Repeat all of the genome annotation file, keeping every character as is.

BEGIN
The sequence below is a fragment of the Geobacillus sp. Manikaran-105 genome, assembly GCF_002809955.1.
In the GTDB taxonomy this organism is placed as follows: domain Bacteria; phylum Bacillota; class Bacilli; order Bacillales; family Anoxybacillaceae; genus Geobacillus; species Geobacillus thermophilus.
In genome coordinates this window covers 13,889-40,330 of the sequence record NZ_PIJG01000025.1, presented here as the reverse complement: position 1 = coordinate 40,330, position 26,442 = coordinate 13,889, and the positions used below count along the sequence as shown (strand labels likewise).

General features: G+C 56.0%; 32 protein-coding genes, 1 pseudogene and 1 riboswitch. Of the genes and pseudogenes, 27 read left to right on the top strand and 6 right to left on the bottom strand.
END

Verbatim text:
The sequence below is a fragment of the Geobacillus sp. Manikaran-105 genome, assembly GCF_002809955.1.
In the GTDB taxonomy this organism is placed as follows: domain Bacteria; phylum Bacillota; class Bacilli; order Bacillales; family Anoxybacillaceae; genus Geobacillus; species Geobacillus thermophilus.
In genome coordinates this window covers 13,889-40,330 of the sequence record NZ_PIJG01000025.1, presented here as the reverse complement: position 1 = coordinate 40,330, position 26,442 = coordinate 13,889, and the positions used below count along the sequence as shown (strand labels likewise).

General features: G+C 56.0%; 32 protein-coding genes, 1 pseudogene and 1 riboswitch. Of the genes and pseudogenes, 27 read left to right on the top strand and 6 right to left on the bottom strand.